My name is Phyllis Schlafly. I'm president of Eagle Forum, a national volunteer organization concerned with public policymaking on many issues, including constitutional issues. Thank you for inviting me to present our views on H.R. 695 and cryptography. Our home page on the Internet is at www.eagleforum.org.
Advances in computer technology have been wonderful in so many ways, but they are also constantly eroding our personal privacy. Massive databases are now keeping track of our phone numbers, addresses, income, credit records, medical histories, and purchases. With everything connected to the Internet, the only way to keep our information private is to avoid computers (which is impossible), or to encrypt it.
Encryption should be recognized as a fundamental right. I believe that our right to speak in private (whether in English, a foreign language, or in code) is protected by the First Amendment to the U.S. Constitution, and that the government cannot regulate or limit that right without seriously eroding our fundamental civil liberties.
I thank Congressman Goodlatte and the other sponsors of this bill for recognizing that our rights of free speech are endangered by the Justice Department. It is a sad day to think that Americans might need permission from Congress to have a private conversation! It should not be necessary for Congress to pass a law declaring that encryption is lawful.
The problem is that Attorney General Janet Reno and FBI Director Louis Freeh are giving speeches advocating the regulation of cryptography and giving the government access to our computer messages. They repeatedly demand that the government be able to get a key to our telephones and computer systems.
Mr. Freeh even says that encryption poses a "threat to public safety." On the contrary, the threat to public safety comes from the lack of encryption and the demands of Justice Department officials to have a key so they can read our private messages.
Are we worried about the Justice Department abusing its power to eavesdrop on our computer messages? You bet we are. The misbehavior of the FBI in so many areas, and the cover-ups that followed, have been shocking to Americans who like to support law-and-order. The FBI abuses are such that, to give the FBI access to our computer messages would be a long, dangerous step toward making America a totalitarian state.
We are also very concerned that a ban on "mandatory key escrow" might not preclude the government from other coercive key escrow plans, deceptively called "voluntary." The Federal Government is notorious for using all sorts of weapons, including intimidation and funding incentives, to make something mandatory while they are loudly proclaiming it to be "voluntary." The right of the individual to privacy would be meaningless if the telephone companies "voluntarily" agree to key escrow.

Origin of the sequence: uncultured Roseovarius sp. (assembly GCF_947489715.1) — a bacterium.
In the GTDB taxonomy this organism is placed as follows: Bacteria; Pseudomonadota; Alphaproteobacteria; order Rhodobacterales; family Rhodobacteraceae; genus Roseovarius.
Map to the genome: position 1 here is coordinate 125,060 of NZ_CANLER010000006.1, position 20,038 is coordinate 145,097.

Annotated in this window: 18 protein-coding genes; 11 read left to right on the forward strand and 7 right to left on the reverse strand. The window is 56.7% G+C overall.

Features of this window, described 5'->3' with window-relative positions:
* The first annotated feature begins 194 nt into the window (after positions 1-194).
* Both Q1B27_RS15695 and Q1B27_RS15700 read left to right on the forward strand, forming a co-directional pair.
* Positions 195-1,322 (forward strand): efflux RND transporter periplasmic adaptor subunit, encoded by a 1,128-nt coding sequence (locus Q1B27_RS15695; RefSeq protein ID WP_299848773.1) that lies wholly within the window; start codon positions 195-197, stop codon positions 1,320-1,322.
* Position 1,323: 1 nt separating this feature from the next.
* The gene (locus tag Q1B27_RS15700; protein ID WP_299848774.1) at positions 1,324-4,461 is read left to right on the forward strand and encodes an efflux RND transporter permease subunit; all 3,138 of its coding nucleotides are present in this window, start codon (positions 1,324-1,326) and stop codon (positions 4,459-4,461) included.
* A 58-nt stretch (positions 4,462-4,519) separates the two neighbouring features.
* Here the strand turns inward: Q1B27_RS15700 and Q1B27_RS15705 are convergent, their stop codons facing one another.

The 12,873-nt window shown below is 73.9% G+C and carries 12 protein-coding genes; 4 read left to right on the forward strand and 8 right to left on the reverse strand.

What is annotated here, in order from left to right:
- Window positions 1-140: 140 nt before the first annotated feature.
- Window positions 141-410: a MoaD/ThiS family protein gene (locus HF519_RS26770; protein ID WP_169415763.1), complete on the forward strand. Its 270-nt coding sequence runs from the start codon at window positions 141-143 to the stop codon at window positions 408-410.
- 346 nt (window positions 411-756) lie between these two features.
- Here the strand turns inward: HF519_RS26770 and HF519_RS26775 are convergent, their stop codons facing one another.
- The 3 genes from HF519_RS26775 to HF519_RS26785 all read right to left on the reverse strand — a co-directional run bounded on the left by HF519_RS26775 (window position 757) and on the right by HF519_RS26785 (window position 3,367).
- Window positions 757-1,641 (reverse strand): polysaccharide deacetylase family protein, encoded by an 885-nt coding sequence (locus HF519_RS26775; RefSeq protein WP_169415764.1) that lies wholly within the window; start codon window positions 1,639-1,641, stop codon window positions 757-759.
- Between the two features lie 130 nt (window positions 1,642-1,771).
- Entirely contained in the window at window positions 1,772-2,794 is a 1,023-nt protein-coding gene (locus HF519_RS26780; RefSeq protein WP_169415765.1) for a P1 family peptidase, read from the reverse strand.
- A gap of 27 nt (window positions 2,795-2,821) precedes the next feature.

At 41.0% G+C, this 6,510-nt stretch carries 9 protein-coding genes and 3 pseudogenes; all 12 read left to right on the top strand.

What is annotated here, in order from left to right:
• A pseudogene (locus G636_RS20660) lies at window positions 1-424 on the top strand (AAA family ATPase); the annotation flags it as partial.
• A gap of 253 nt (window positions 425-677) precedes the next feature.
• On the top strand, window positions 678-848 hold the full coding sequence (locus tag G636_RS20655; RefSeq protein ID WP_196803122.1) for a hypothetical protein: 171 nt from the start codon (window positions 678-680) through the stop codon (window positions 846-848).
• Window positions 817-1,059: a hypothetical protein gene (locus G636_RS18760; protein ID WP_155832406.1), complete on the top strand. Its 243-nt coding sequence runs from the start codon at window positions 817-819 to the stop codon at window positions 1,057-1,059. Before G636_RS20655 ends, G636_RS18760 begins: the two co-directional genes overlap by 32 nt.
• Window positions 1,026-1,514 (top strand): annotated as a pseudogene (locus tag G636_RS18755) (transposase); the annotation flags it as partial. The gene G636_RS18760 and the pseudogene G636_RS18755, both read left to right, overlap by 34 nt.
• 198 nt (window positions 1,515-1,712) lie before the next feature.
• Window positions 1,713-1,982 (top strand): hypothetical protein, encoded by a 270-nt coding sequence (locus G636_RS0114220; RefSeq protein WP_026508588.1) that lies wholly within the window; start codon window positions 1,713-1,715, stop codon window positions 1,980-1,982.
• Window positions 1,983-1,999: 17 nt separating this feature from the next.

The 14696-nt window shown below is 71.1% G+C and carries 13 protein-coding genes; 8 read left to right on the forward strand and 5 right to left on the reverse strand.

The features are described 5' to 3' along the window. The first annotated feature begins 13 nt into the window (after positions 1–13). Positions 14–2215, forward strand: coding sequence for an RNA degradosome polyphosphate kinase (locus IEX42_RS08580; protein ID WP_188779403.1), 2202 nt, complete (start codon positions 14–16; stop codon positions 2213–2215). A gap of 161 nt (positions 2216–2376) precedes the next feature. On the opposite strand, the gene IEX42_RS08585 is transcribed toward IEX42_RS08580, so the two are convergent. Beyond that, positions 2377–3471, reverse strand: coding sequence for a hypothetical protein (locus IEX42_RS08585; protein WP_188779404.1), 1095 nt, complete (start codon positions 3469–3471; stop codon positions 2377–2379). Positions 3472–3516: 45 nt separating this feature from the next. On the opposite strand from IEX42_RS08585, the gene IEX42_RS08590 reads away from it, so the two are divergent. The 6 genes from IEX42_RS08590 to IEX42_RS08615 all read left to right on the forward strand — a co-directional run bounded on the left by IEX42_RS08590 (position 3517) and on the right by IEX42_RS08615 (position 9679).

I believe it is not only important to recognize that encryption is a right of free speech, but also that encryption is a good thing, not a bad thing or a criminal thing. We are very opposed to the criminal penalties in this bill. It is doubtful that Congress even has the constitutional authority to criminalize encryption.
Let's take an example. It is, of course, lawful to use opaque envelopes. Would it make sense to legislate five years in federal prison for using opaque envelopes in connection with a crime? Would it stop the problem of bad checks if we were all forced to mail our checks in transparent envelopes? We should punish criminals for actual crimes, not for auxiliary activities that are entirely lawful and proper. We don't want to move toward a nation in which any state crime becomes a federal felony merely because a computer, telephone, or other electronic device is involved.
We object strenuously to the current trend toward federalizing crimes. This is offensive to our constitutional system of federalism. Considering the present status of judicial activism, Congress should be removing jurisdiction from the federal courts, not adding to their jurisdiction.
We object to the implication that encryption is somehow suspect. Strong encryption is one of the greatest achievements of the information age. It means we will be able to talk on the telephone with assurance that no one is eavesdropping. It means we can exchange E-mail, make purchases, and invest our money in privacy, because snoops cannot decode data traffic even if they gain access to a network.
It should be the policy of the United States to encourage wide dissemination of strong encryption technology. I thank the sponsors of H.R. 695 for recognizing the vital importance to individuals of unrestricted cryptography, and I hope the bill will be amended to remove criminal deterrents to using cryptography.